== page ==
I wrote Future Perfect in large part to capture all the thrilling new experiments and research into peer collaboration that I saw flourishing all around me, and to give those diverse projects the umbrella name of peer progressivism so that they could be more easily conceived as a unified movement. But I also wrote the book with the explicit assumption that we had a lot to learn about these systems. For starters, peer networks take a number of different forms: crowdfunding projects like Kickstarter are quite different from crowd-authored projects like open source software or Wikipedia; prize-backed challenges are a completely different beast altogether. For movement-building, it’s important to stress the commonalities between these different networks, but for practical application, we need to study the distinctions. And we need to avoid the easy assumption that decentralized, peer-based approaches will always outperform centralized ones.
From the The Physics arXiv Blog: “The way we view online recipes reveals how our eating habits change over time, say computational sociologists….it’s no surprise that computational sociologists have begun to mine the data associated with our browsing habits to discover more about our diets and eating habits. Last year we looked at some fascinating work examining networks of ingredients and the flavours they contain, gathered from online recipe websites. It turns out this approach gives fascinating insights into the way recipes vary geographically and into the possibility of unexplored combinations of flavours.
Today, Robert West at Stanford University and Ryen White and Eric Horvitz from Microsoft Research in Redmond, take a deeper look at the electronic trails we leave when we hunt for food on the web. They say the data reveals important trends in the way our diets change with the season, with our geographical location and with certain special days such as Thanksgiving and Christmas. And they conclude that the data could become an important tool for monitoring public health.”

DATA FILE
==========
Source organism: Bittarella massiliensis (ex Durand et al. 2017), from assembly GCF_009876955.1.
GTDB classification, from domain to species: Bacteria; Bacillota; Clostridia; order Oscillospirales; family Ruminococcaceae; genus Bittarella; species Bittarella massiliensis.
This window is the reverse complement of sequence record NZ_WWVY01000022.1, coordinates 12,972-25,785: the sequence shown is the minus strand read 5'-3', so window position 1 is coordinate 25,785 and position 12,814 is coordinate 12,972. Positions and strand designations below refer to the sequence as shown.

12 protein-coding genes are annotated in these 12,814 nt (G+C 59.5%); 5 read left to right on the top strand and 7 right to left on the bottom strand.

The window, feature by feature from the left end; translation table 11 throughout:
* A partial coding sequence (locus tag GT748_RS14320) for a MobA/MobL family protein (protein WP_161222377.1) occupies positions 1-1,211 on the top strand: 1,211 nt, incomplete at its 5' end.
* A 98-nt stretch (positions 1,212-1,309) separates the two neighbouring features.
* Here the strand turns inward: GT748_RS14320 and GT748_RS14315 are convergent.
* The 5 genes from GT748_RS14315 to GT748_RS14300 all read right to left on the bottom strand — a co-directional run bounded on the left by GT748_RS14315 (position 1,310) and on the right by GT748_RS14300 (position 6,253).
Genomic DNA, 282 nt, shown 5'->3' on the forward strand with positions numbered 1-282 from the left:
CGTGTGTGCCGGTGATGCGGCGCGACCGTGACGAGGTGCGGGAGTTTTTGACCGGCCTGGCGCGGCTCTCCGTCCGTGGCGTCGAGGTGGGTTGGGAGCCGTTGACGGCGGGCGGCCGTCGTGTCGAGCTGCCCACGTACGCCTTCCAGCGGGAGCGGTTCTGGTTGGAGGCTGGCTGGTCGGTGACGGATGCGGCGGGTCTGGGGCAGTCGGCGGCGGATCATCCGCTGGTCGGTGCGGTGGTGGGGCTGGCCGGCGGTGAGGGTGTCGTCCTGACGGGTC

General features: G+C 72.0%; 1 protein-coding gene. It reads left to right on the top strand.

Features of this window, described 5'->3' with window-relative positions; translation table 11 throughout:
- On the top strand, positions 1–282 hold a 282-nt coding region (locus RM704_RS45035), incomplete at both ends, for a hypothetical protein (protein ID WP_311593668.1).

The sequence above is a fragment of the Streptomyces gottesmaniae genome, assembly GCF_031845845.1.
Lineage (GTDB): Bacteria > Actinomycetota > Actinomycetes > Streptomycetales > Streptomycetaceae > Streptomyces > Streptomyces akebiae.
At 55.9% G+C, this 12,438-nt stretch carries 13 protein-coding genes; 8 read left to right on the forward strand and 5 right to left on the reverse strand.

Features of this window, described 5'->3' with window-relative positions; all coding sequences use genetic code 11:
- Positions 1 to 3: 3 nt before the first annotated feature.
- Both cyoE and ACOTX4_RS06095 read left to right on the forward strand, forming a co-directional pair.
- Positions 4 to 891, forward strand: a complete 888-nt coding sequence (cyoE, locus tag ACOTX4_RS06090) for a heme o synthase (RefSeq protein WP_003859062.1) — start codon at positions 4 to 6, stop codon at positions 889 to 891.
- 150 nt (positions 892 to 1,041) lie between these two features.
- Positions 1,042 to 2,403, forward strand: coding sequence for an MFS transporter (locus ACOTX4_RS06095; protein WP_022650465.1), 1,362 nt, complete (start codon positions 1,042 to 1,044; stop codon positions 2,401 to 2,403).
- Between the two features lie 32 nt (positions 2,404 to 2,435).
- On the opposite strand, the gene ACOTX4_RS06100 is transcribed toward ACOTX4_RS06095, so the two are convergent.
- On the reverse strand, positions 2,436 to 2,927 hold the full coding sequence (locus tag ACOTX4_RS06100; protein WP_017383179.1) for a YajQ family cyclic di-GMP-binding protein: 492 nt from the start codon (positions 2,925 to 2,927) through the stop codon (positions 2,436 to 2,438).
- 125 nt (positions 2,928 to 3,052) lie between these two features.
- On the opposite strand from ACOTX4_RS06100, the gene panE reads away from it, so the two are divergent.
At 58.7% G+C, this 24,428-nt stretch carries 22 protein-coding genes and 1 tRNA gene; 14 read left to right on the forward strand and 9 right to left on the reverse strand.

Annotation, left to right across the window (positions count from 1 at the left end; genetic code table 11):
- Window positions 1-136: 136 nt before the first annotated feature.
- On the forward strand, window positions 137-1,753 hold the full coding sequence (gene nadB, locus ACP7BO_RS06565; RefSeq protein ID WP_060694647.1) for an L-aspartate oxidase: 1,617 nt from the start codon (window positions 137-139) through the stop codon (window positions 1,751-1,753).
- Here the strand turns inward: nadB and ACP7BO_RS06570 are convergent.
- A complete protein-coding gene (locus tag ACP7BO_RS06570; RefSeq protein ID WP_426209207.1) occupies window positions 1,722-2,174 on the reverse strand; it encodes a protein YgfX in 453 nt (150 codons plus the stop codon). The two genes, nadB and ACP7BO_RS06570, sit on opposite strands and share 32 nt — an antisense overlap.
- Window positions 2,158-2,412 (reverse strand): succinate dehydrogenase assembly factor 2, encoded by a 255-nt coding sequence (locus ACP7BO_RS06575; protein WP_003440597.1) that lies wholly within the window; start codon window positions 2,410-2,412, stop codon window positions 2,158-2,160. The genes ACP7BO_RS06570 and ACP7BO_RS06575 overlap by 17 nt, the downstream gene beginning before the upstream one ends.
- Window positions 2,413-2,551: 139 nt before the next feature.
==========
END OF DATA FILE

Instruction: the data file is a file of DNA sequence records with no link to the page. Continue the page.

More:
See also : arxiv.org/abs/1304.3742: From Cookies to Cooks: Insights on Dietary Patterns via Analysis of Web Usage Logs
“The 4-24 Project is dedicated to rekindling the provocative power of asking the right questions in adults so they can pass this crucial creativity skill onto the next generation. By setting aside 4 minutes every 24 hours (or one full day each year) we, as adults, can become better at building the right questions that will unlock today’s vexing challenges. Our strengthened questioning capacity will hopefully help us cultivate and sharpen the curiosity of the world’s 1.85 billion children as they prepare for a lifetime of significant service.”
The New Digital Age: Reshaping the Future of People, Nations and Business by Eric Schmidt and Jared Cohen, Knopf, 2013
Scientific American: “Schmidt, executive chairman of Google, and Cohen, director of Google Ideas and a foreign policy wonk who has advised Hillary Clinton, deliver their vision of the future in this ambitious, fascinating account. For gadget geeks, the book is filled with tantalizing examples of futuristic goods and services: robotic plumbers; automated haircuts; computers that read body language; and 3-D holographs of weddings projected into the living rooms of relatives who couldn’t attend. Not surprisingly, the authors are bullish on how connectivity—access to the Internet that will soon be nearly universal—will transform education, terrorism, journalism, government, privacy and war. The result, they argue, though not perfect, will be “more egalitarian, more transparent and more interesting than we can even imagine.”